Abstract: Roger Goodell made the right decision when he decided to suspend four players for their roles in the New Orleans Saints' bounty scandal. However, he should also think about remunerating "innocent" teams who have been hurt by these penalties.
Earlier today, the NFL suspended four players for their roles in the New Orleans Saints' bounty scandal. The Los Angeles Times notes that Jonathan Vilma, a linebacker who still plays for New Orleans, was banned for the entire 2012 season. Vilma's teammate, defensive end Will Smith, will have to sit for four games. Two other ex-Saints players, Anthony Hargrove, a defensive lineman with the Green Bay Packers, and Scott Fujita, a linebacker for the Cleveland Browns, will also have to serve lengthy suspensions. While the league made the right decision in punishing these players; its actions penalize teams (and their fans) who were not involved in the bounty scandal. Perhaps commissioner Roger Goodell and the NFL owners should think about compensating these teams for their collateral losses.
Goodell was justified in suspending these four players. Per NBC Sports, Goodell only punished the athletes who were directly involved in helping foster the bounty program while they were in New Orleans. As a Bleacher Report article notes the NFL needed to punish the ringleaders involved in this scandal in order to demonstrate its commitment to player safety, as well as to protect its brand. The harsh sanctions will force coaches and players to think twice before they engage in unethical conduct which puts athletes in harm's way. As important, the commissioner's actions signal to fans that the league is committed not only to player safety but also to ensuring that the games are fair. Some experts might even criticize Goodell for being too lenient on the players involved in the bounty scandal.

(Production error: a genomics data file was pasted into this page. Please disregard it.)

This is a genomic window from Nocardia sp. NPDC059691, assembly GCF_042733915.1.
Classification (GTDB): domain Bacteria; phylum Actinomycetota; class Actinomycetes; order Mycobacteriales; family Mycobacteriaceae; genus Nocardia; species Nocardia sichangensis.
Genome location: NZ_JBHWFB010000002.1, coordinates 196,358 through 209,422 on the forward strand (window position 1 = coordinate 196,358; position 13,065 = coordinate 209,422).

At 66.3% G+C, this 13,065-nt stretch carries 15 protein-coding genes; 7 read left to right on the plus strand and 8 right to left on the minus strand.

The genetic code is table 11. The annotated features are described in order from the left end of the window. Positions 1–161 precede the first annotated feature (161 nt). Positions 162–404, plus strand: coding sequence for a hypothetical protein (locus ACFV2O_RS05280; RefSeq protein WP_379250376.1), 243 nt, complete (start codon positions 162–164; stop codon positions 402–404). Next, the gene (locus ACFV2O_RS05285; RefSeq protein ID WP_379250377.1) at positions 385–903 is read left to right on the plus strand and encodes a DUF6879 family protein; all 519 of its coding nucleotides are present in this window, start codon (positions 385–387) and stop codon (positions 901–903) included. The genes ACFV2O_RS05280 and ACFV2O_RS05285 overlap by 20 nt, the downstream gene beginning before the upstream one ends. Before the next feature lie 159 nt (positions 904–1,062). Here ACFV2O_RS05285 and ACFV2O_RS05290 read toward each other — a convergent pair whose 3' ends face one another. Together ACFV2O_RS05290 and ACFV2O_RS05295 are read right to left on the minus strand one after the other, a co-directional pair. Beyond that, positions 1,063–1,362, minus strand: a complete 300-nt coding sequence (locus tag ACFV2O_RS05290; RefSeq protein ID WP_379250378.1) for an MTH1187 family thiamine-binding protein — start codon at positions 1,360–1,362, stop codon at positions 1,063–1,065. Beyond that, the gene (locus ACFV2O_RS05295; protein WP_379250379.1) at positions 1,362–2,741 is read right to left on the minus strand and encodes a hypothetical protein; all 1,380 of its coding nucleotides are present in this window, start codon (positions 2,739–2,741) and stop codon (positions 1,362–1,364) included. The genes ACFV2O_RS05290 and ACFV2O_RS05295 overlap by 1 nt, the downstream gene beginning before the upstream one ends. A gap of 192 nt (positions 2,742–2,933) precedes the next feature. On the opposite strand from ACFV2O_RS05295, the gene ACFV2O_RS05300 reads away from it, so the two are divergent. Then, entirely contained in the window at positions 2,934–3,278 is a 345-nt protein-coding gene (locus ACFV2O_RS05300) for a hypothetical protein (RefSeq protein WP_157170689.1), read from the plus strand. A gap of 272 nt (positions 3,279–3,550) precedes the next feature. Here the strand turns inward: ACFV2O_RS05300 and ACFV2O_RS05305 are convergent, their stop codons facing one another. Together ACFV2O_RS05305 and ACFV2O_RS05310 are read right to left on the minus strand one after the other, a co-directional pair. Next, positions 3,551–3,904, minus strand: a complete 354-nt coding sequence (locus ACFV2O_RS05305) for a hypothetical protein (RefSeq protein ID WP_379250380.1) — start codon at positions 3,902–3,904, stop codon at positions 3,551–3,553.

While Goodell's actions may have been necessary, they will impact several "innocent" teams. The league's actions had already forced the St. Louis Rams find a way to overcome the loss of their newly hired defensive coordinator, Gregg Williams, for at least one season. Now the Green Bay Packers and Cleveland Browns will each have to take the field without a key defensive player. All three franchises, along with their respective fan bases, will be negatively impacted to some extent by Goodell's actions. The money these teams save in salaries will likely not be enough to compensate them for this damage.
Perhaps Goodell should have taken this fact into account when he announced the penalties. He could, for instance, have offered to remunerate the clubs (excepting New Orleans) who were impacted by his suspensions. The commissioner did not have to go out of his way to recompense these franchises. Even a token gesture by Goodell might have been enough for players and fans in St. Louis, Green Bay, and Cleveland.
-- Anthony Hopper
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